It’s been quite a while since I’ve posted about any fishing related activity, so I figured I’d better get back in the habit. We are officially back on the ice here in CT! As time has allowed, I have been getting out for a few hours here and there and have been having a blast with the jigging rods over the last week and a half.
I kicked the season off with a little trail maintenance. I got tired of dragging a fully loaded sled through the woods and over all the logs along the way so I brought my saw along. Yeah yeah, I know I have to tighten the chain…
I have been spending all of my time on a couple of coves of the CT river. The jigging has been red hot with loads of perch, crappie, bluegill and even a surprice bass and pike on the light gear. I’ve been using a lot of Rattl’n Flyers, Slick Jigs and darters Most of the better fish came on a slick jig tipped with mummies.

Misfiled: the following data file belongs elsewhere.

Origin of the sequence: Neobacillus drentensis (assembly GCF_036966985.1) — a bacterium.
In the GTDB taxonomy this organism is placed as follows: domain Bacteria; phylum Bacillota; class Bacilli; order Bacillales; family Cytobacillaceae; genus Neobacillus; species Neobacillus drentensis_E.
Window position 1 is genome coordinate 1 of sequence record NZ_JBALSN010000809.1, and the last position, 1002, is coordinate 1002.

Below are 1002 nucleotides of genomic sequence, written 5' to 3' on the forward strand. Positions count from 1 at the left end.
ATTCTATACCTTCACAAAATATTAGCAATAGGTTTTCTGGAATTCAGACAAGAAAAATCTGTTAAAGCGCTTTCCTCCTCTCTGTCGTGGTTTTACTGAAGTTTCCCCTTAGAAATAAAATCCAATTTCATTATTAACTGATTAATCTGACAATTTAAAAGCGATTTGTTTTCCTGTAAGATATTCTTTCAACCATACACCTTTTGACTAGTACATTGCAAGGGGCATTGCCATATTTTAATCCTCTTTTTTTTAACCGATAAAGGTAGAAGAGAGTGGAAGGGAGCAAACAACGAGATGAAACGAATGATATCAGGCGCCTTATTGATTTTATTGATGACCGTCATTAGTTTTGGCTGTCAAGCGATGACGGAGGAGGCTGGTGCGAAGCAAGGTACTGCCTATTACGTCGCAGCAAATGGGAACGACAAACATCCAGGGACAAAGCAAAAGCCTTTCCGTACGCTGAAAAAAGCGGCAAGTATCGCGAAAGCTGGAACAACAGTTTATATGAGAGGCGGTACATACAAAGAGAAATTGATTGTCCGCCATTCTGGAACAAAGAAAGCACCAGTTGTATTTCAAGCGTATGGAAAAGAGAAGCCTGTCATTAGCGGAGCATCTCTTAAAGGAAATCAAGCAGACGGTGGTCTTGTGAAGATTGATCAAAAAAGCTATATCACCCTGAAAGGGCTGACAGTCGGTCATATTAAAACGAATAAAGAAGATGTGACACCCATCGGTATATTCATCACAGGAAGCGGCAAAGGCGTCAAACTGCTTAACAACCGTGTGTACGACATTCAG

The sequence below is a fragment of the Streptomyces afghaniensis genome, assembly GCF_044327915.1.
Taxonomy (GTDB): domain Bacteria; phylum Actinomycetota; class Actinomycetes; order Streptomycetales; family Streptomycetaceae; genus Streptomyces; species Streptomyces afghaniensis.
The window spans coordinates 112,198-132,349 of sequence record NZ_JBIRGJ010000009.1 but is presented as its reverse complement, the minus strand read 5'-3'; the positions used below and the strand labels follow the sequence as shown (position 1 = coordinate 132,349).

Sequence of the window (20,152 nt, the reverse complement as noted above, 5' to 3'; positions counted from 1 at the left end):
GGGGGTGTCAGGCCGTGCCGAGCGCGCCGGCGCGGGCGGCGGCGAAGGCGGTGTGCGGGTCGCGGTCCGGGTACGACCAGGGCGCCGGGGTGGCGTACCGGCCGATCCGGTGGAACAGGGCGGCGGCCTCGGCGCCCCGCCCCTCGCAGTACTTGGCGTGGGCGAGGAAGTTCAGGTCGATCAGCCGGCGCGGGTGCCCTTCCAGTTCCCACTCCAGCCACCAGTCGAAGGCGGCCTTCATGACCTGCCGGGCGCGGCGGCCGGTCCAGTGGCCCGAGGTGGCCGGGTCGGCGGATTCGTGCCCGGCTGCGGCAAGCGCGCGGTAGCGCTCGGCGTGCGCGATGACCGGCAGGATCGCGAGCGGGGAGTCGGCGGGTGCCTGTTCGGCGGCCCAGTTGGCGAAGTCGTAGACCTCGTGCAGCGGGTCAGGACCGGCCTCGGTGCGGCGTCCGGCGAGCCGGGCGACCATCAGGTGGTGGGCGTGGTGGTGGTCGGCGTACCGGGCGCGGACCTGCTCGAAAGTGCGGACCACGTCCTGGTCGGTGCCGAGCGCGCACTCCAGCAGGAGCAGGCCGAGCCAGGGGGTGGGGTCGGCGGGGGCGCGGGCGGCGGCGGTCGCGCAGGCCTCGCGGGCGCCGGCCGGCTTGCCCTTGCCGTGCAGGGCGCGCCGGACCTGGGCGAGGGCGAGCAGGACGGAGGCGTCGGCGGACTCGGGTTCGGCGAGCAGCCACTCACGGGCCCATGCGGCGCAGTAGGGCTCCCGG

The Darters have also scored well, here is a quick clip of the Darter in action:
I’m also seeing a lot more bass on the small jigs than in years past. This one was a blast on 4 pound line:
Also had a surprise pike a few days ago. Crappy cell phone video but still kinda cool. Again, on 4 pound test, she measured 32″…
For so early in the season, I’m seeing some decent perch already. Normally the big ones don’t show till February. Here is one of the better perch of the season so far. Many times, they would show on the flasher right on the bottom but wouldn’t eat the jig. I found that to get them to eat, i only had to start raising the jig up off the bottom. As they followed it, I would keep it just far enough away that they couldn’t catch up to it. After raising it up 4 feet or so, I would pause the jig and they woulod smash it every time.